The Janus kinase-signal transducers and activators of transcription (JAK-STAT) signaling pathway, activated by more than 50 cytokines or growth factors, plays critical roles in a wide variety of cellular functions in the hematopoietic, immune, neuronal and hepatic systems. In the liver, this signaling pathway, activated by more than 20 cytokines, growth factors, hormones, and hepatitis viral proteins, plays critical roles in antiviral defense, acute phase response, hepatic injury, repair, inflammation, transformation, and hepatitis. This article reviews the biological significance of STAT1, 2, 3, 4, 5, 6 in hepatic functions and diseases. Cellular & Molecular Immunology.2005;2(2):92-100.

  8. Cytokine crowdsourcing: multicellular production of TH17-associated cytokines.

    Science.gov (United States)

    Busman-Sahay, Kathleen O; Walrath, Travis; Huber, Samuel; O'Connor, William

    2015-03-01

    In the 2 decades since its discovery, IL-17A has become appreciated for mounting robust, protective responses against bacterial and fungal pathogens. When improperly regulated, however, IL-17A can play a profoundly pathogenic role in perpetuating inflammation and has been linked to a wide variety of debilitating diseases. IL-17A is often present in a composite milieu that includes cytokines produced by TH17 cells (i.e., IL-17F, IL-21, IL-22, and IL-26) or associated with other T cell lineages (e.g., IFN-γ). These combinatorial effects add mechanistic complexity and more importantly, contribute differentially to disease outcome. Whereas TH17 cells are among the best-understood cell types that secrete IL-17A, they are frequently neither the earliest nor dominant producers. Indeed, non-TH17 cell sources of IL-17A can dramatically alter the course and severity of inflammatory episodes. The dissection of the temporal regulation of TH17-associated cytokines and the resulting net signaling outcomes will be critical toward understanding the increasingly intricate role of IL-17A and TH17-associated cytokines in disease, informing our therapeutic decisions. Herein, we discuss important non-TH17 cell sources of IL-17A and other TH17-associated cytokines relevant to inflammatory events in mucosal tissues.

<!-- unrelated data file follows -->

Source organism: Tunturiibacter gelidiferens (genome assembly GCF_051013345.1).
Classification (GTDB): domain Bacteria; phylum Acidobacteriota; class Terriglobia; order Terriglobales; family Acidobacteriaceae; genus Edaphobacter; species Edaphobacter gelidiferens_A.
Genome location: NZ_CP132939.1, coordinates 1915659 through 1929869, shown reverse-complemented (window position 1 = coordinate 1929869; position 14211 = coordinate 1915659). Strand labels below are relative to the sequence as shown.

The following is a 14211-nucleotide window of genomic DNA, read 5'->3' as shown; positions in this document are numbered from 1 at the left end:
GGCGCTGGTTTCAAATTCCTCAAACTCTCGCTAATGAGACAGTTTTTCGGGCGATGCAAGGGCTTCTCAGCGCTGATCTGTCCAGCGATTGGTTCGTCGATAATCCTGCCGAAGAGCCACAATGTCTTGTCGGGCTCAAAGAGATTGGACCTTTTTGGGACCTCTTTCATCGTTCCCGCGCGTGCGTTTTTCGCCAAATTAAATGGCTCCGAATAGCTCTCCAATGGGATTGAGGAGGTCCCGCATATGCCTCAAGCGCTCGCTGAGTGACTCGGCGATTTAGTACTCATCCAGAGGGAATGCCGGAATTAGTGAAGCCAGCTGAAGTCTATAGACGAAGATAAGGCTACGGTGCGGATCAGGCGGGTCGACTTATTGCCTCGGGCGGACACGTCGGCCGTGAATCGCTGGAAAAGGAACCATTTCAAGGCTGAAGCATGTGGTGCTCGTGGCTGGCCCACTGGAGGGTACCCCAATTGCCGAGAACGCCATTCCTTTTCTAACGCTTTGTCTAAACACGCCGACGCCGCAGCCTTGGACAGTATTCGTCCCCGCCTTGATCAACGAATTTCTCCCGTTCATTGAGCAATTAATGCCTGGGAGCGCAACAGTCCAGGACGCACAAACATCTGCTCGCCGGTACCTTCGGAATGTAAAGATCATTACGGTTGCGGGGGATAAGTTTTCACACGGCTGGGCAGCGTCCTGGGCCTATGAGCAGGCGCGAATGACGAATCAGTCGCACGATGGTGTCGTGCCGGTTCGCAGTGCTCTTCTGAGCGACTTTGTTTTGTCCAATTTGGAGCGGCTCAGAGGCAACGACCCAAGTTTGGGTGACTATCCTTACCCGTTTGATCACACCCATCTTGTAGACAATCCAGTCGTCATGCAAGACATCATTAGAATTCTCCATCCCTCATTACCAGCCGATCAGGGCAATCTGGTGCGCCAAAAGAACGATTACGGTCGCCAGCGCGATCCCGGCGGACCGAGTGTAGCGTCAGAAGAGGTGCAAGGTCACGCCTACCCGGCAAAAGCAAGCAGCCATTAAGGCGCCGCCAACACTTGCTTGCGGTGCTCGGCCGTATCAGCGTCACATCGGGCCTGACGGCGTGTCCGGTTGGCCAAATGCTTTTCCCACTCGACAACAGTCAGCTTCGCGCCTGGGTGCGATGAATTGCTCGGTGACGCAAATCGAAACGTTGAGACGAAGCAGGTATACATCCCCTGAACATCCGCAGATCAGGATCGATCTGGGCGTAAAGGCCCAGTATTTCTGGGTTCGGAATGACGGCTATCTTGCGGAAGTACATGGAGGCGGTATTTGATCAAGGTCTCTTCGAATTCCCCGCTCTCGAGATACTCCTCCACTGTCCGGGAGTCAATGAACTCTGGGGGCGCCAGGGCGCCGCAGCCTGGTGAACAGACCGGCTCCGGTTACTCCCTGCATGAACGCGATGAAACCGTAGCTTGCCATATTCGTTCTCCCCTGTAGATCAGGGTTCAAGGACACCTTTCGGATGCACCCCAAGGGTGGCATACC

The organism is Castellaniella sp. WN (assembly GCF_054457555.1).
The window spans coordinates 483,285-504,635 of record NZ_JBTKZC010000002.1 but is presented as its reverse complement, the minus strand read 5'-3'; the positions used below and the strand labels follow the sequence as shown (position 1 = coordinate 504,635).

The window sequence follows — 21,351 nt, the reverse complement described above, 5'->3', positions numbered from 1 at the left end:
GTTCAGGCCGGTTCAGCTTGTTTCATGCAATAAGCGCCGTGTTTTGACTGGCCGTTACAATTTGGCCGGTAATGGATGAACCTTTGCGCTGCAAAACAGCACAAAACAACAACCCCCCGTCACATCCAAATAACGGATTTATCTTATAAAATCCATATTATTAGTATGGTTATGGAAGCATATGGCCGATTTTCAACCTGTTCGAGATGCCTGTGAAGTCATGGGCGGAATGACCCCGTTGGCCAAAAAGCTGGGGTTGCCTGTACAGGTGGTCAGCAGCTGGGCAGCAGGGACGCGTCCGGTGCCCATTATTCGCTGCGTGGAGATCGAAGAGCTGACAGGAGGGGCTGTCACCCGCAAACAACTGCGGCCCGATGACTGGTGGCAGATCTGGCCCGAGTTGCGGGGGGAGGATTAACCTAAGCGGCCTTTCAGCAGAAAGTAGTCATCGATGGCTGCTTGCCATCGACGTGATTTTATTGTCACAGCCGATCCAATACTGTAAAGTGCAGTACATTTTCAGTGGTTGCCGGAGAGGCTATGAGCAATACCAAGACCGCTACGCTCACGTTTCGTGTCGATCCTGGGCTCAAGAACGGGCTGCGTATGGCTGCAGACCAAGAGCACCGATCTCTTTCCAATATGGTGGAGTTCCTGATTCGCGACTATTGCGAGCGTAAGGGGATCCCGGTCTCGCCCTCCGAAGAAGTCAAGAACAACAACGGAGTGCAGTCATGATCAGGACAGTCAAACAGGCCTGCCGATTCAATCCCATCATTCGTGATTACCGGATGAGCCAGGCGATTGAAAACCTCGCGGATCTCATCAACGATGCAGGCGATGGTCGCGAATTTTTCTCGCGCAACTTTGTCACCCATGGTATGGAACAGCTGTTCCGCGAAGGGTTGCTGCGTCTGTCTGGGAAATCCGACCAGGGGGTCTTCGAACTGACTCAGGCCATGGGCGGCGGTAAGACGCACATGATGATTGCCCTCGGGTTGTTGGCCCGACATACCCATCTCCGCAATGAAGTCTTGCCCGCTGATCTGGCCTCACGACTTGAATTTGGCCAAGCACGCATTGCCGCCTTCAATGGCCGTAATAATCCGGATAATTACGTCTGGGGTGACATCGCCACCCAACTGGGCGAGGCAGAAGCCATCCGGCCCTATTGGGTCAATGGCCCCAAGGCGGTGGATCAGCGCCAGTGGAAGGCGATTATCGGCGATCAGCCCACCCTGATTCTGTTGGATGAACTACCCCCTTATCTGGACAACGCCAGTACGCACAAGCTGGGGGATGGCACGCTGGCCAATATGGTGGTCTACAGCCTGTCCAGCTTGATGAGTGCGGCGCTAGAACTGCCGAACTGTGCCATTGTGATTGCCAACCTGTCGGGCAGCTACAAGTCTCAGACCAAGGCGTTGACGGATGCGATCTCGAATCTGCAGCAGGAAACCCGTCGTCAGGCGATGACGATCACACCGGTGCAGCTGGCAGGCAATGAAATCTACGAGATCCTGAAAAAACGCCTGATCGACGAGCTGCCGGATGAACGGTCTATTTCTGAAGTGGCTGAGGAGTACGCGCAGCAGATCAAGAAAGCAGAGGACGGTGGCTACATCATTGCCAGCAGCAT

9. Autophagy and immunity – insights from human herpesviruses

    Directory of Open Access Journals (Sweden)

    Luke eWilliams

    2012-07-01

    Full Text Available The herpesviruses are a family of double-stranded DNA viruses that infect a large variety of organisms. Having co-evolved with their hosts over millennia, herpesviruses have developed a large repertoire of mechanisms to manipulate normal cellular processes. Given the important role of autophagy in cells, this pathway is a target for manipulation by herpesviruses. Here we describe the ways that human herpesviruses interact and interfere with the cellular autophagy machinery in order to escape innate and adaptive immunity. Recent research on the human herpesvirus Epstein-Barr Virus (EBV suggesting that localisation within the nucleus can shelter viral proteins from autophagy is also discussed.

  10. Alternative autophagy, brefeldin A and viral trafficking pathways

    Science.gov (United States)

    Grose, Charles; Klionsky, Daniel J.

    2016-01-01

    ABSTRACT Two topics that have attracted recent attention in the field of autophagy concern the source of the membrane that is used to form the autophagosome during macroautophagy and the role of noncanonical autophagic pathways. The 2 topics may converge when considering the intersection of autophagy with viral infection. We suggest that noncanonical autophagy, which is sensitive to treatment with brefeldin A, may converge with the infectious cycles of certain DNA and RNA viruses that utilize membrane from the ER and cis-Golgi. PMID:27439673

  11. Role of autophagy in acute myeloid leukemia therapy

    Institute of Scientific and Technical Information of China (English)

    Su-Ping Zhang; Yu-Na Niu; Na Yuan; Ai-Hong Zhang; Dan Chao; Qiu-Ping Xu; Li-Jun Wang

    2013-01-01

    Despite its dual role in determining cell fate in a wide array of solid cancer cell lines,autophagy has been robustly shown to suppress or kill acute myeloid leukemia cells via degradation of the oncogenic fusion protein that drives leukemogenesis.However,autophagy also induces the demise of acute leukemia cells that do not express the known fusion protein,though the molecular mechanism remains elusive.Nevertheless,since it can induce cooperation with apoptosis and differentiation in response to autophagic signals,autophagy can be manipulated for a better therapy on acute myeloid leukemia.

  12. The protective roles of autophagy in ischemic preconditioning